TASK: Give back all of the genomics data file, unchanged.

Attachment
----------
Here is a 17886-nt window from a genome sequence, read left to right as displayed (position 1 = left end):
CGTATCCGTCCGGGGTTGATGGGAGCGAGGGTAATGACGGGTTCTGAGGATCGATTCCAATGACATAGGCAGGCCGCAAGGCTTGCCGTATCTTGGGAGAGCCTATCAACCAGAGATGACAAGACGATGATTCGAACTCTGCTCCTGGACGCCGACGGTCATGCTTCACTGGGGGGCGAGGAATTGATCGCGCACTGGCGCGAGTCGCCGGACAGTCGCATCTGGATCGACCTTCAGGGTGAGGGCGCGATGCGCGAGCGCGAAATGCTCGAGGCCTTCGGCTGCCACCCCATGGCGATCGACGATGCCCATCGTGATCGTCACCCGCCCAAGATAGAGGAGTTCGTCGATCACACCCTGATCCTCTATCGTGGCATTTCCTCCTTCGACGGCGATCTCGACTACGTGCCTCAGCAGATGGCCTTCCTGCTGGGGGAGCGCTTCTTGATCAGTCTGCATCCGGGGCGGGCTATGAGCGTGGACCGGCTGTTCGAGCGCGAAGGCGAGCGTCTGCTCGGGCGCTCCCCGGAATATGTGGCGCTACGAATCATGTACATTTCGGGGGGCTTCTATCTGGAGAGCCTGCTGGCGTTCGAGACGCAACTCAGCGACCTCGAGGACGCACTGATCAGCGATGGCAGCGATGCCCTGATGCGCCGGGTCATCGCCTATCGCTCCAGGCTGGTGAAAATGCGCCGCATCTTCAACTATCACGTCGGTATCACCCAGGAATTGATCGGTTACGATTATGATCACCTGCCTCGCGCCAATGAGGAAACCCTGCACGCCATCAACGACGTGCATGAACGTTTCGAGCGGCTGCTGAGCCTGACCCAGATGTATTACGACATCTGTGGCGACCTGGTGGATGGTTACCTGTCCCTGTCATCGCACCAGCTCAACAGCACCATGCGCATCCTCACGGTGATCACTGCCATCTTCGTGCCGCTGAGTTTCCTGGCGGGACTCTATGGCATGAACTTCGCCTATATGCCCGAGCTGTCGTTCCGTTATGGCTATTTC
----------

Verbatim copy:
Here is a 17886-nt window from a genome sequence, read left to right as displayed (position 1 = left end):
CGTATCCGTCCGGGGTTGATGGGAGCGAGGGTAATGACGGGTTCTGAGGATCGATTCCAATGACATAGGCAGGCCGCAAGGCTTGCCGTATCTTGGGAGAGCCTATCAACCAGAGATGACAAGACGATGATTCGAACTCTGCTCCTGGACGCCGACGGTCATGCTTCACTGGGGGGCGAGGAATTGATCGCGCACTGGCGCGAGTCGCCGGACAGTCGCATCTGGATCGACCTTCAGGGTGAGGGCGCGATGCGCGAGCGCGAAATGCTCGAGGCCTTCGGCTGCCACCCCATGGCGATCGACGATGCCCATCGTGATCGTCACCCGCCCAAGATAGAGGAGTTCGTCGATCACACCCTGATCCTCTATCGTGGCATTTCCTCCTTCGACGGCGATCTCGACTACGTGCCTCAGCAGATGGCCTTCCTGCTGGGGGAGCGCTTCTTGATCAGTCTGCATCCGGGGCGGGCTATGAGCGTGGACCGGCTGTTCGAGCGCGAAGGCGAGCGTCTGCTCGGGCGCTCCCCGGAATATGTGGCGCTACGAATCATGTACATTTCGGGGGGCTTCTATCTGGAGAGCCTGCTGGCGTTCGAGACGCAACTCAGCGACCTCGAGGACGCACTGATCAGCGATGGCAGCGATGCCCTGATGCGCCGGGTCATCGCCTATCGCTCCAGGCTGGTGAAAATGCGCCGCATCTTCAACTATCACGTCGGTATCACCCAGGAATTGATCGGTTACGATTATGATCACCTGCCTCGCGCCAATGAGGAAACCCTGCACGCCATCAACGACGTGCATGAACGTTTCGAGCGGCTGCTGAGCCTGACCCAGATGTATTACGACATCTGTGGCGACCTGGTGGATGGTTACCTGTCCCTGTCATCGCACCAGCTCAACAGCACCATGCGCATCCTCACGGTGATCACTGCCATCTTCGTGCCGCTGAGTTTCCTGGCGGGACTCTATGGCATGAACTTCGCCTATATGCCCGAGCTGTCGTTCCGTTATGGCTATTTC